The Voyage of Hanno
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The Voyage of Hanno

The earliest direct record of exploration of the western coast of Africa is this account by Hanno the Carthaginian, probably written around 425 BC.

This is the story of the long vorage of Hanno king of the Carhaginians into Libyan (African) lands beyond the Pillars of Heracles (Straits of Gibraltar), which he dedicated on a tablet in the temple of Kronos:

I. The Carthaginians decided that Hanno should sail beyond the Pillars of Heracles and found cities of Libyphoenicians. He set sail with 60 penteconters and about 30,000 men and women, and provisions and other necessaries.

II.After sailing beyond the Pillars for two days we founded the first city which we called Thymiaterion. Below it was a large plain.

III. Sailing thence westward we came to Soloeis, a Libyan promontory covered with trees. There we founded a temple to Poseidon.

IV. Journeying eastward for half a day we reached a lake not far from the sea, covered with a great growth of tall reeds, where elephants and many other wild animals fed.

V. A day's sea journey beyond this lake we founded cities on the coast called Karikon Teichos, Bytte, Akra, Melitta and Arambys.

VI. Passing on from there we came to the large river Lixos, flowing from Libya, beside which nomads called Lixitae pastured their flocks. We stayed some time with them and became friends.

VII. Inland from there dwelt inhospitable Ethiopians in a land ridden with wild beasts and hemmed in by great mountains. They say that the Lixos flows down from there and that amongst these mountains Troglodytes of strange appearance dwell, who according to the Lixitae can run more swiftly than horses.

VIII. Taking interpreters from the Lixitae we sailed south along the desert shore for two days and then for one day eastward and found a small island 5 stades (about 1 km) in circumference at the further end of a gulf. We made a settlement there and called it Cerne. We judged from our journey that it was directly opposite Carthage, for the voyage from Carthage to the Pillars and from there to Cerne seemed alike.

IX. From here sailing up a big river called Chretes we reached a lake, in which were three islands bigger than Cerne. Completing a day's sail from here we came to the end of the lake, overhung by some very high mountains crowded with savages clad in skins of wild beasts, who stoned us and beat us off and prevented us from disembarking.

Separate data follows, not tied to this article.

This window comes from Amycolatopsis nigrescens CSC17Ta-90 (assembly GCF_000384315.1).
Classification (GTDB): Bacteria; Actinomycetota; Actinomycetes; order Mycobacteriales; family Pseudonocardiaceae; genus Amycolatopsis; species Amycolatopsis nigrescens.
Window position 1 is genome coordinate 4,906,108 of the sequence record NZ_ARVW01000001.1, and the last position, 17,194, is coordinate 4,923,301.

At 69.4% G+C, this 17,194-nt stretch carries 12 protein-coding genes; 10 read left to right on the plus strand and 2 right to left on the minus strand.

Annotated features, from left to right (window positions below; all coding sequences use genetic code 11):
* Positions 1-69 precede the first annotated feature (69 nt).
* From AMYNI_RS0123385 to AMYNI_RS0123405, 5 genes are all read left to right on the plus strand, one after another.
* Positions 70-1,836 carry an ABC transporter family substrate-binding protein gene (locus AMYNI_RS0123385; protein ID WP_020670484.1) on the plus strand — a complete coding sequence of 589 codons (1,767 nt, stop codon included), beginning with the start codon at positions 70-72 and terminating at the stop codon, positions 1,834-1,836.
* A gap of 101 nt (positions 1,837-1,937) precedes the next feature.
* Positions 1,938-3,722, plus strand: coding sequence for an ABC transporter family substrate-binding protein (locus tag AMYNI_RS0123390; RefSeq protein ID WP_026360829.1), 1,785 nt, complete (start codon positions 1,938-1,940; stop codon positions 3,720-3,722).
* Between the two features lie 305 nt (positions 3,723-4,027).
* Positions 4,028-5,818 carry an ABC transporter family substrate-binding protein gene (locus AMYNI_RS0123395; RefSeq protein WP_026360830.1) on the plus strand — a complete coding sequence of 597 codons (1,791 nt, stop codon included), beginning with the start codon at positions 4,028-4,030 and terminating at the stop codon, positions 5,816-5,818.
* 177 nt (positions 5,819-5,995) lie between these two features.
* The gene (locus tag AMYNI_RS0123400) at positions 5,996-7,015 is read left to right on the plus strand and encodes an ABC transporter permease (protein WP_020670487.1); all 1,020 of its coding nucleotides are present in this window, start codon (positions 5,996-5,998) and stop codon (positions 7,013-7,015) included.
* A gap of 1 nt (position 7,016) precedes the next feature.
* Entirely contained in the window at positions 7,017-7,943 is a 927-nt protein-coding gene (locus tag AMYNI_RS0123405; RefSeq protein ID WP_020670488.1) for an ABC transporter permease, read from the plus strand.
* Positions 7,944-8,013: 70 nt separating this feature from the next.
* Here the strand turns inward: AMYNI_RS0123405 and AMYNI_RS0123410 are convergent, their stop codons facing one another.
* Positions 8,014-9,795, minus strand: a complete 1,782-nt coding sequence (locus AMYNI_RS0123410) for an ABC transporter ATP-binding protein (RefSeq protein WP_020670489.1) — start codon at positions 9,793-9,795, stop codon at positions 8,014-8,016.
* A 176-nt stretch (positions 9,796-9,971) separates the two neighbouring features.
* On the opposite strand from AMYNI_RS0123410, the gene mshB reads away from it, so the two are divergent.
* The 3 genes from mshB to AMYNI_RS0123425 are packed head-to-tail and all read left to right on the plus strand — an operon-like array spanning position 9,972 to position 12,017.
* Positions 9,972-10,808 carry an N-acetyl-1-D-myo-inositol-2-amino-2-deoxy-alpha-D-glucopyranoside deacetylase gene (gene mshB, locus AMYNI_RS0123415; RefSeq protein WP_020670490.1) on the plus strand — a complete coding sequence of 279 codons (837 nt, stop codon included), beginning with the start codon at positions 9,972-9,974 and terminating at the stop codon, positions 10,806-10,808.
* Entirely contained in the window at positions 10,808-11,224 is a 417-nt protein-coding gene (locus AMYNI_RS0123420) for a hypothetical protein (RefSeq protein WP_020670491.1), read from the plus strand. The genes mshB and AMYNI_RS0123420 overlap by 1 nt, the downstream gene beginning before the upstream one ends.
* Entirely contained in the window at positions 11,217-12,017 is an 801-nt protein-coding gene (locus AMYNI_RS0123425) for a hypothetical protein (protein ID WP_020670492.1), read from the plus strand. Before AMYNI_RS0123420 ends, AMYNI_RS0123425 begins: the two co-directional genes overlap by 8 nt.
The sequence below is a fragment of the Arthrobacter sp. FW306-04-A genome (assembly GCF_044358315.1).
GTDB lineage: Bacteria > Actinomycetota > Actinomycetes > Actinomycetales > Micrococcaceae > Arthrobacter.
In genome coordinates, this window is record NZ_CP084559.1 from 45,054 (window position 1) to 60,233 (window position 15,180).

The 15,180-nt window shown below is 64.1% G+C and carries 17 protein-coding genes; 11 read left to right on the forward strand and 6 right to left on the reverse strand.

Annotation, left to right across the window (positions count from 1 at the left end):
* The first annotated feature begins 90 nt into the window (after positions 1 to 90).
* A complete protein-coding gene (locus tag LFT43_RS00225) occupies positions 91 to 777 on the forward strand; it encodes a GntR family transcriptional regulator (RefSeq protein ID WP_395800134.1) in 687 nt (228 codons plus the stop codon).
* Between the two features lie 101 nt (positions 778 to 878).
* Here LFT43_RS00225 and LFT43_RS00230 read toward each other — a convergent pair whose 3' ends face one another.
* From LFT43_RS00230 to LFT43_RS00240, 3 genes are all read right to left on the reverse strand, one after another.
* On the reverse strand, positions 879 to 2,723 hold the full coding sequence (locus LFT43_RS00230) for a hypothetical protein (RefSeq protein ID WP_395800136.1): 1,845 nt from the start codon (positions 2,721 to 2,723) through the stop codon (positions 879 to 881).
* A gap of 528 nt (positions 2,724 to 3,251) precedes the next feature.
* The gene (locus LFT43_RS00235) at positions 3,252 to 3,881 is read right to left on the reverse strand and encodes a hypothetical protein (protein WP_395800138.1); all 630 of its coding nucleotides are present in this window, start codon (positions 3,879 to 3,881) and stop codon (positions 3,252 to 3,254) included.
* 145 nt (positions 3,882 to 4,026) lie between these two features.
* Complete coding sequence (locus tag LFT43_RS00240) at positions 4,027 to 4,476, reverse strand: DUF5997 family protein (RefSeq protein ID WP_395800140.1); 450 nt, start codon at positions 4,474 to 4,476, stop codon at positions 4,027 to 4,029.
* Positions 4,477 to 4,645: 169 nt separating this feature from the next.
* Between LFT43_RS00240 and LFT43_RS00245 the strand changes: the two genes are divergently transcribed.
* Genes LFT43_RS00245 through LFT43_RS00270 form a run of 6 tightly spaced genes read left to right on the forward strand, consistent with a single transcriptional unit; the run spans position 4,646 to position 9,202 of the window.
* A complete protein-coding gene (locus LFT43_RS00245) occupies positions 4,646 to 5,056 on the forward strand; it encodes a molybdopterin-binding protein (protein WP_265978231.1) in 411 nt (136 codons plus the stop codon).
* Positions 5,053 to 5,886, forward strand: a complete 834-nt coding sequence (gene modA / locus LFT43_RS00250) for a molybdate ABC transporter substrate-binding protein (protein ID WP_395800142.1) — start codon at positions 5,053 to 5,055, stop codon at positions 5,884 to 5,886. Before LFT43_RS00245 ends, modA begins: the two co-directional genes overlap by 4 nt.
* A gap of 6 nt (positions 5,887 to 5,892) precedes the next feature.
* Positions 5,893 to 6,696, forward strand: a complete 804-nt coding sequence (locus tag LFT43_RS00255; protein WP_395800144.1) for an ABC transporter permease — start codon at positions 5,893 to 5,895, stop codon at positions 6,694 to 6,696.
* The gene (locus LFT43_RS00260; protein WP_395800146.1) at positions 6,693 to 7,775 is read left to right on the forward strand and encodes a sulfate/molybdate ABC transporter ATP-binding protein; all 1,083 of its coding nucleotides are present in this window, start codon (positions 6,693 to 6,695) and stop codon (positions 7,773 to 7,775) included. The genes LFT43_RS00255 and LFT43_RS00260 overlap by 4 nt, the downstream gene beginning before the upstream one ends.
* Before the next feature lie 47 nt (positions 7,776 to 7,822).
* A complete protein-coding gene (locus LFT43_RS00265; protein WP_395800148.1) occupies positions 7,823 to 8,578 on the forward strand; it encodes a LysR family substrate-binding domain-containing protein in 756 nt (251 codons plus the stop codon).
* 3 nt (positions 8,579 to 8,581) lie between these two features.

X.Sailing from there we came to another big wide river, teeming with crocodiles and hippopotamuses. We turned again from there and came back to Cerne.

XI. We sailed south for twelve days from there, clinging to the coast, which was all along occupied by Ethiopians who did not stay their ground, but fled from us. Their speech was unintelligible, even to our Lixitae.

XII. On the last day we came to anchor by some high mountains clad with trees whose wood was sweet smelling and mottled.

XIII. Sailing round these for two days we reached an immense gulf, on either shore of which was a plain where by night we saw big and little fires flaming up at intervals everywhere.

XIV. Taking on water here, we sailed on for five days along the coast until we came to a great bay which our interpreters called the Horn of the West. In it was a large island and in the island a salt-water lake, within which was another island where we disembarked. By day we could see nothing but a forest, but by night we saw many fires burning and we heard the sound of flutes and of beating of cymbals and drums and a great din of voices. Fear came upon us and the soothsayers bade us leave the island.

XV. We sailed thence in haset and skirted a fiery coast replete with burning incense. Great streams of fire and lava poured down into the sea and the land was unapproachable because of the heat.

XVI. We left there hurriedly in fear and sailing for four days we saw the land by night full of flames. In the middle was a high flame taller than the rest, reaching, as it seemed, the stars. By day it was seen to be a very high mountain called the Chariot of the Gods.

XVII. Thence sailing for three days past fiery lava flows we reached a gulf called the Horn of the South.

XVIII. At the farther end of this bay was an island, like the first, with a lake, within which was another island full of savages. By far the greater number were women with shaggy bodies, whom our interpreters called Gorillas. Chasing them we were unable to catch any of the men, all of whom, being used to climbing precipices, got away, defending themselves by throwing stones. But we caught three women, who bit and mangled those who carried them off, being unwilling to follow them. We killed them, however, and flayed them and brought their skins back to Carthage. For we did not sail further as our supplies gave out.'

From 'The Phoenicians' by Donald Harden, published in 1962 by Thames and Hudson.

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Last modified: 13 December 2010